Molly McNinch introduces her students to a new tool that they had not used previously: a roll radius calculator. Students use laptops and access the Mathematics Assessment Project’s roll radius calculator. Molly demonstrates how to use the calculator, connecting her students’ testing of different quantities with the status poster justification her student groups will create.
When we use a new tool or strategy, I think a lot of my students will notice that it's so incredibly normal to have issues or be confused or pause and stop and redo something or restart. Even our textbook, Discovering Geometry, comes along with its own little quirks. So there's some problems in there that I'm like, "Oh my gosh, what are they trying to tell us?" And so the students will say, "Can we do this problem on the board?" And I say, "Sure, let's do it." There have been times where I kind of stop and I turn around and say, "Guys, I'm not sure how to start this." This not only takes shame away from wrong answers, but it allows students to come together to solve a problem collaboratively. Another growth opportunity.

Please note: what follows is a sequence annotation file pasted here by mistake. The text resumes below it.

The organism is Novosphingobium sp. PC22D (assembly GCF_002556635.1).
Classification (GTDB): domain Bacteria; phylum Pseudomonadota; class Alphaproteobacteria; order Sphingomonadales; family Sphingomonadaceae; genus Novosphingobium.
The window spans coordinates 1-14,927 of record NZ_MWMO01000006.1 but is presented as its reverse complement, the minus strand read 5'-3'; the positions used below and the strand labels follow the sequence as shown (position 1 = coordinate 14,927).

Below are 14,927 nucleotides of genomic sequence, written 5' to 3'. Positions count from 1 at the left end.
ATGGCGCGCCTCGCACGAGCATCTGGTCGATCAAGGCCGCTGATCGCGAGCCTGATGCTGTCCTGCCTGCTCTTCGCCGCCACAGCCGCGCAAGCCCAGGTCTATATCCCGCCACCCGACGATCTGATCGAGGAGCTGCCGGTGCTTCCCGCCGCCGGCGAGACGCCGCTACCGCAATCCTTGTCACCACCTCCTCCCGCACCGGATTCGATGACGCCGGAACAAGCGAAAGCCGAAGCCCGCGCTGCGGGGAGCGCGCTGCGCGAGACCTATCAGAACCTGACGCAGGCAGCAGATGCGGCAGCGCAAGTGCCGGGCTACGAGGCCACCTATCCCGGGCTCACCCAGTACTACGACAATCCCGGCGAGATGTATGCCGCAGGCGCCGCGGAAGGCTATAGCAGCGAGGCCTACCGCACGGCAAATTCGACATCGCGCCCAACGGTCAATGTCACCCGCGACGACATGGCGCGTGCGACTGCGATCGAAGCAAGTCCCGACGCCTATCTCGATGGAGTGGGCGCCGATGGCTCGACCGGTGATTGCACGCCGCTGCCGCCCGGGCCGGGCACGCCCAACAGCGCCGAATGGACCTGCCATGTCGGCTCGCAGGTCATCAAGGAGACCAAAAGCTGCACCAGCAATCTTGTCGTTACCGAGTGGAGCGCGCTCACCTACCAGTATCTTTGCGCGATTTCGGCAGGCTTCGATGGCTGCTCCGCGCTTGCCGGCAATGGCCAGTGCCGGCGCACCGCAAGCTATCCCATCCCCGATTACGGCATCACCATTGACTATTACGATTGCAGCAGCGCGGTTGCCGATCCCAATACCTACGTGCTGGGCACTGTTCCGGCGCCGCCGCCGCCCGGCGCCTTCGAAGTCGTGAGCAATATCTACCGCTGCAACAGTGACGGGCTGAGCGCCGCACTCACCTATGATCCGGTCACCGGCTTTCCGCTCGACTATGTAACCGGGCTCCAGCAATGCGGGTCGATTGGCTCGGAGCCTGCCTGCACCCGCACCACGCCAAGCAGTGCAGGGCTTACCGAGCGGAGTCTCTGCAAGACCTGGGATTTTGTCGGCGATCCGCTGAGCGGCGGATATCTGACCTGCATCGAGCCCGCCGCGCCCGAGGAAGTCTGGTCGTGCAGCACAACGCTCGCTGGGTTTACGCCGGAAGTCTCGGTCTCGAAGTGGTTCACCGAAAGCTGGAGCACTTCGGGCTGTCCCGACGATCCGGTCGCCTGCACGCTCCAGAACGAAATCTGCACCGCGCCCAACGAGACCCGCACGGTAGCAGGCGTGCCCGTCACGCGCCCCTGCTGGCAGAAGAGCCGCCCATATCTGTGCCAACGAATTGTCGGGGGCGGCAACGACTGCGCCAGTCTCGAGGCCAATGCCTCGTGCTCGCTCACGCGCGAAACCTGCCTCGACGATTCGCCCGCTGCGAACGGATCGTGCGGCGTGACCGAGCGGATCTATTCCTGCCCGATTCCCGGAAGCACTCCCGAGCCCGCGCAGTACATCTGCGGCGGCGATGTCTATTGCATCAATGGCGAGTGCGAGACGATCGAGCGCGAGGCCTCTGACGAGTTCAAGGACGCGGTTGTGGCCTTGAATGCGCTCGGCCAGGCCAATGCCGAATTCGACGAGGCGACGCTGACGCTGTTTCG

It's great because usually one of the students does [step up to help with the problem]. It's good, because it I think in that sense it shows them, "Oh, yeah. The teacher doesn't know what to do and that happens and it's totally okay." You know? Because a lot of the times the students will have good ideas, or there have been times where one student will have one idea and one student will say, "I got the same answer, but I did it completely differently." Or one time we'll start one way and realize, "Oh, that didn't work, so let's try a different way."